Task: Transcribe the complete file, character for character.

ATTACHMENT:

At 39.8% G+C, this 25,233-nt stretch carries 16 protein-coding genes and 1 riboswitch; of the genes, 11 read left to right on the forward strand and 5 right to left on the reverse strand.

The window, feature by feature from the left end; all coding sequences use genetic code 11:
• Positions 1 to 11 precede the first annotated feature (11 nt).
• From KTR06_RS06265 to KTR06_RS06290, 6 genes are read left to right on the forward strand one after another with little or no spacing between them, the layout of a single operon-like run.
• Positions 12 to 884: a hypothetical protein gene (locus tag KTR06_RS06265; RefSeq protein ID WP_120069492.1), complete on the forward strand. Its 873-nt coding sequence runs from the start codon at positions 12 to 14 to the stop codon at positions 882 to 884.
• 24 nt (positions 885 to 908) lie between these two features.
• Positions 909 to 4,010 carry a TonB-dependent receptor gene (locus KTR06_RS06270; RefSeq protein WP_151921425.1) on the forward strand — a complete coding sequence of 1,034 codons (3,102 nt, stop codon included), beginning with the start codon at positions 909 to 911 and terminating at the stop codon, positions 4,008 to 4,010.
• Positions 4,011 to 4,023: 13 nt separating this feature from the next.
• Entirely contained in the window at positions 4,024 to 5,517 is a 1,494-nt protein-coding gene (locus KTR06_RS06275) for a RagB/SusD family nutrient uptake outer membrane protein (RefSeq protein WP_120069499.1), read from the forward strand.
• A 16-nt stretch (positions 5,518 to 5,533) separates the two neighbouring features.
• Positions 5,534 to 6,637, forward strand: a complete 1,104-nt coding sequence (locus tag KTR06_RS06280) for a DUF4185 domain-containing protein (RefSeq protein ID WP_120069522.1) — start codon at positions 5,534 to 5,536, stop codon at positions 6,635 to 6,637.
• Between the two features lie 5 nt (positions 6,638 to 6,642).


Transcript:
At 39.8% G+C, this 25,233-nt stretch carries 16 protein-coding genes and 1 riboswitch; of the genes, 11 read left to right on the forward strand and 5 right to left on the reverse strand.

The window, feature by feature from the left end; all coding sequences use genetic code 11:
• Positions 1 to 11 precede the first annotated feature (11 nt).
• From KTR06_RS06265 to KTR06_RS06290, 6 genes are read left to right on the forward strand one after another with little or no spacing between them, the layout of a single operon-like run.
• Positions 12 to 884: a hypothetical protein gene (locus tag KTR06_RS06265; RefSeq protein ID WP_120069492.1), complete on the forward strand. Its 873-nt coding sequence runs from the start codon at positions 12 to 14 to the stop codon at positions 882 to 884.
• 24 nt (positions 885 to 908) lie between these two features.
• Positions 909 to 4,010 carry a TonB-dependent receptor gene (locus KTR06_RS06270; RefSeq protein WP_151921425.1) on the forward strand — a complete coding sequence of 1,034 codons (3,102 nt, stop codon included), beginning with the start codon at positions 909 to 911 and terminating at the stop codon, positions 4,008 to 4,010.
• Positions 4,011 to 4,023: 13 nt separating this feature from the next.
• Entirely contained in the window at positions 4,024 to 5,517 is a 1,494-nt protein-coding gene (locus KTR06_RS06275) for a RagB/SusD family nutrient uptake outer membrane protein (RefSeq protein WP_120069499.1), read from the forward strand.
• A 16-nt stretch (positions 5,518 to 5,533) separates the two neighbouring features.
• Positions 5,534 to 6,637, forward strand: a complete 1,104-nt coding sequence (locus tag KTR06_RS06280) for a DUF4185 domain-containing protein (RefSeq protein ID WP_120069522.1) — start codon at positions 5,534 to 5,536, stop codon at positions 6,635 to 6,637.
• Between the two features lie 5 nt (positions 6,638 to 6,642).